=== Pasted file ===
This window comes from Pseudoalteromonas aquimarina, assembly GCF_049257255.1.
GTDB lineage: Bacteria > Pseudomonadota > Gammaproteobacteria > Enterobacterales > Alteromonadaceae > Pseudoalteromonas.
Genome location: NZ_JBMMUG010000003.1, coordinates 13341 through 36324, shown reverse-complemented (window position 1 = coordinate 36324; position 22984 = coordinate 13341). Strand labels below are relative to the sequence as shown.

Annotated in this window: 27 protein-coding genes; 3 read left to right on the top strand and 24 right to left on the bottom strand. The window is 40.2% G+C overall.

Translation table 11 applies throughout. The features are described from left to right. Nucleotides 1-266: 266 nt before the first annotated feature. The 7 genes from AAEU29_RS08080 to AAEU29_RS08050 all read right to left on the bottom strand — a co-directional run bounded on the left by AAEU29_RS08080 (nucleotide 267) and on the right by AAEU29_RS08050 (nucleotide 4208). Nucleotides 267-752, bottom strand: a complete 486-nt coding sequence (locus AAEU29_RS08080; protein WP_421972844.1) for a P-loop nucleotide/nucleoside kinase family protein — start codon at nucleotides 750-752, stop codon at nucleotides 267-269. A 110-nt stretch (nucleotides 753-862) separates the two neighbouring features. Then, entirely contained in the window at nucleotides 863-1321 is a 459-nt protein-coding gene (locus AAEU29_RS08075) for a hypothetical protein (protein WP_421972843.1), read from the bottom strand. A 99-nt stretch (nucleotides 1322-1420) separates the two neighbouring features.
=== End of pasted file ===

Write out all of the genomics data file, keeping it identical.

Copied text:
This window comes from Pseudoalteromonas aquimarina, assembly GCF_049257255.1.
GTDB lineage: Bacteria > Pseudomonadota > Gammaproteobacteria > Enterobacterales > Alteromonadaceae > Pseudoalteromonas.
Genome location: NZ_JBMMUG010000003.1, coordinates 13341 through 36324, shown reverse-complemented (window position 1 = coordinate 36324; position 22984 = coordinate 13341). Strand labels below are relative to the sequence as shown.

Annotated in this window: 27 protein-coding genes; 3 read left to right on the top strand and 24 right to left on the bottom strand. The window is 40.2% G+C overall.

Translation table 11 applies throughout. The features are described from left to right. Nucleotides 1-266: 266 nt before the first annotated feature. The 7 genes from AAEU29_RS08080 to AAEU29_RS08050 all read right to left on the bottom strand — a co-directional run bounded on the left by AAEU29_RS08080 (nucleotide 267) and on the right by AAEU29_RS08050 (nucleotide 4208). Nucleotides 267-752, bottom strand: a complete 486-nt coding sequence (locus AAEU29_RS08080; protein WP_421972844.1) for a P-loop nucleotide/nucleoside kinase family protein — start codon at nucleotides 750-752, stop codon at nucleotides 267-269. A 110-nt stretch (nucleotides 753-862) separates the two neighbouring features. Then, entirely contained in the window at nucleotides 863-1321 is a 459-nt protein-coding gene (locus AAEU29_RS08075) for a hypothetical protein (protein WP_421972843.1), read from the bottom strand. A 99-nt stretch (nucleotides 1322-1420) separates the two neighbouring features.